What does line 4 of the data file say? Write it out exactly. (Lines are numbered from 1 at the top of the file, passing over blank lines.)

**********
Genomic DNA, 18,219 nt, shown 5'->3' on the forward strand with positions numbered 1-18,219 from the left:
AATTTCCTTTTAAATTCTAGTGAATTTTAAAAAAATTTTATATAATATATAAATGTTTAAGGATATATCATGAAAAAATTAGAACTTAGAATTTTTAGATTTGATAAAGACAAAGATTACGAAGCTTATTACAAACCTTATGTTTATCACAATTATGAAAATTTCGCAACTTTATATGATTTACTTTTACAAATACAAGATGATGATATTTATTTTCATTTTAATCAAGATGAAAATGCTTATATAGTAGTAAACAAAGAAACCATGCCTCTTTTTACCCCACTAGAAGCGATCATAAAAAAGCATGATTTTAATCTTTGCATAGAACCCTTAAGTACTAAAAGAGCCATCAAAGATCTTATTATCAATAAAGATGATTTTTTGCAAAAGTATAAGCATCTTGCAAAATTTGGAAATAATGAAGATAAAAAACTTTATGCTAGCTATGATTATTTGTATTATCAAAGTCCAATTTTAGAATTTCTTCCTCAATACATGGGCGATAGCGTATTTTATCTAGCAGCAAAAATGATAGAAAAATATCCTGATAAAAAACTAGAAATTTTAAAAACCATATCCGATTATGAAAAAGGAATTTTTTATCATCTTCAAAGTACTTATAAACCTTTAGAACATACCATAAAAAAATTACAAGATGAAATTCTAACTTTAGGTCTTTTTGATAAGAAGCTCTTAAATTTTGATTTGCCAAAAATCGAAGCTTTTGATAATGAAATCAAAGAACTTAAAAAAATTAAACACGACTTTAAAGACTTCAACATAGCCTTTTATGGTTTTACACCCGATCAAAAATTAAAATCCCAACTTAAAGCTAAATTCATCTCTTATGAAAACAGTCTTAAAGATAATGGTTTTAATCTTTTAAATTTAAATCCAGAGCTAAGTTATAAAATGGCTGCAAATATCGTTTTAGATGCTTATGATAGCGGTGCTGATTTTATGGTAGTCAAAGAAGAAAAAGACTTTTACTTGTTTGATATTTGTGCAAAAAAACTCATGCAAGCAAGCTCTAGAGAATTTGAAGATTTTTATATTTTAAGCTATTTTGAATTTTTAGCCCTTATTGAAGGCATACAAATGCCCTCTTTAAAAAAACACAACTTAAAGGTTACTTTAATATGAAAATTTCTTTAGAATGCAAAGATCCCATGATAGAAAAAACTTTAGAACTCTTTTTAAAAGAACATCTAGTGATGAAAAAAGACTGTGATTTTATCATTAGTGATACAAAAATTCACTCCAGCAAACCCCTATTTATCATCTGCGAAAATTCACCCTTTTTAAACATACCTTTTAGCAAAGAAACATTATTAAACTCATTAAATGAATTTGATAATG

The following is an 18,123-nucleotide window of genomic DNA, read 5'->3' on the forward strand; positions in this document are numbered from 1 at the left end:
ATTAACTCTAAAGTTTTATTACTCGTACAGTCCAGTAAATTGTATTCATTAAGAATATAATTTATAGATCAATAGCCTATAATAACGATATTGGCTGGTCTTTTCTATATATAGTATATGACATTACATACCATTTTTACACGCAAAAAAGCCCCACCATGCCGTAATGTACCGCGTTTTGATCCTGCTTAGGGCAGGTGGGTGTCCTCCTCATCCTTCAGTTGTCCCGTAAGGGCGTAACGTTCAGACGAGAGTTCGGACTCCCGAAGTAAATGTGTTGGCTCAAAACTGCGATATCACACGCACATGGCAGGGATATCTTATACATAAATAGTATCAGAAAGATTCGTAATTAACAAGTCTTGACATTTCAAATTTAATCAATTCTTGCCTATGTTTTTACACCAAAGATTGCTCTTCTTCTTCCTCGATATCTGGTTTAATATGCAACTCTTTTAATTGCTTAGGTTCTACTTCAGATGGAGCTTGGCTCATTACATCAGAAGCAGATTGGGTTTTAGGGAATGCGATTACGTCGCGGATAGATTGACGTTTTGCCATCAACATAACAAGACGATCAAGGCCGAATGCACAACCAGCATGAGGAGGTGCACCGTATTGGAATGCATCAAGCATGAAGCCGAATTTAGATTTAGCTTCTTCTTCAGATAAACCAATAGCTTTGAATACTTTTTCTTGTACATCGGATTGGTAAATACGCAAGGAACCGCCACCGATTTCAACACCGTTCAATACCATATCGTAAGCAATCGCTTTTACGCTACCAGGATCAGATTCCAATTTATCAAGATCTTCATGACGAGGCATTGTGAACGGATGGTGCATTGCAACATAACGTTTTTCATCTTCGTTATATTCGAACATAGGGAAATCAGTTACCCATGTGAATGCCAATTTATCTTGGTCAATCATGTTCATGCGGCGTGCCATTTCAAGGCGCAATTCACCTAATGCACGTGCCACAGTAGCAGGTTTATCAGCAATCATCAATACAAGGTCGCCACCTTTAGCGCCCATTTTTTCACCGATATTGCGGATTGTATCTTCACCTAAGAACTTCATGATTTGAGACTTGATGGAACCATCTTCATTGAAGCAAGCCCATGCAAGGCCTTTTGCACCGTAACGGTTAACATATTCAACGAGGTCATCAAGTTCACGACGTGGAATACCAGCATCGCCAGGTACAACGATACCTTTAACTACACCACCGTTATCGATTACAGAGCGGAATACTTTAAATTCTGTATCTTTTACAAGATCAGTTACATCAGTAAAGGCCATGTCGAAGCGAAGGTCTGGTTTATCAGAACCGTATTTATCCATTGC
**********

ATTAACTCTAAAGTTTTATTACTCGTACAGTCCAGTAAATTGTATTCATTAAGAATATAATTTATAGATCAATAGCCTATAATAACGATATTGGCTGGTCTTTTCTATATATAGTATATGACATTACATACCATTTTTACACGCAAAAAAGCCCCACCATGCCGTAATGTACCGCGTTTTGATCCTGCTTAGGGCAGGTGGGTGTCCTCCTCATCCTTCAGTTGTCCCGTAAGGGCGTAACGTTCAGACGAGAGTTCGGACTCCCGAAGTAAATGTGTTGGCTCAAAACTGCGATATCACACGCACATGGCAGGGATATCTTATACATAAATAGTATCAGAAAGATTCGTAATTAACAAGTCTTGACATTTCAAATTTAATCAATTCTTGCCTATGTTTTTACACCAAAGATTGCTCTTCTTCTTCCTCGATATCTGGTTTAATATGCAACTCTTTTAATTGCTTAGGTTCTACTTCAGATGGAGCTTGGCTCATTACATCAGAAGCAGATTGGGTTTTAGGGAATGCGATTACGTCGCGGATAGATTGACGTTTTGCCATCAACATAACAAGACGATCAAGGCCGAATGCACAACCAGCATGAGGAGGTGCACCGTATTGGAATGCATCAAGCATGAAGCCGAATTTAGATTTAGCTTCTTCTTCAGATAAACCAATAGCTTTGAATACTTTTTCTTGTACATCGGATTGGTAAATACGCAAGGAACCGCCACCGATTTCAACACCGTTCAATACCATATCGTAAGCAATCGCTTTTACGCTACCAGGATCAGATTCCAATTTATCAAGATCTTCATGACGAGGCATTGTGAACGGATGGTGCATTGCAACATAACGTTTTTCATCTTCGTTATATTCGAACATAGGGAAATCAGTTACCCATGTGAATGCCAATTTATCTTGGTCAATCATGTTCATGCGGCGTGCCATTTCAAGGCGCAATTCACCTAATGCACGTGCCACAGTAGCAGGTTTATCAGCAATCATCAATACAAGGTCGCCACCTTTAGCGCCCATTTTTTCACCGATATTGCGGATTGTATCTTCACCTAAGAACTTCATGATTTGAGACTTGATGGAACCATCTTCATTGAAGCAAGCCCATGCAAGGCCTTTTGCACCGTAACGGTTAACATATTCAACGAGGTCATCAAGTTCACGACGTGGAATACCAGCATCGCCAGGTACAACGATACCTTTAACTACACCACCGTTATCGATTACAGAGCGGAATACTTTAAATTCTGTATCTTTTACAAGATCAGTTACATCAGTAAAGGCCATGTCGAAGCGAAGGTCTGGTTTATCAGAACCGTATTTATCCATTGC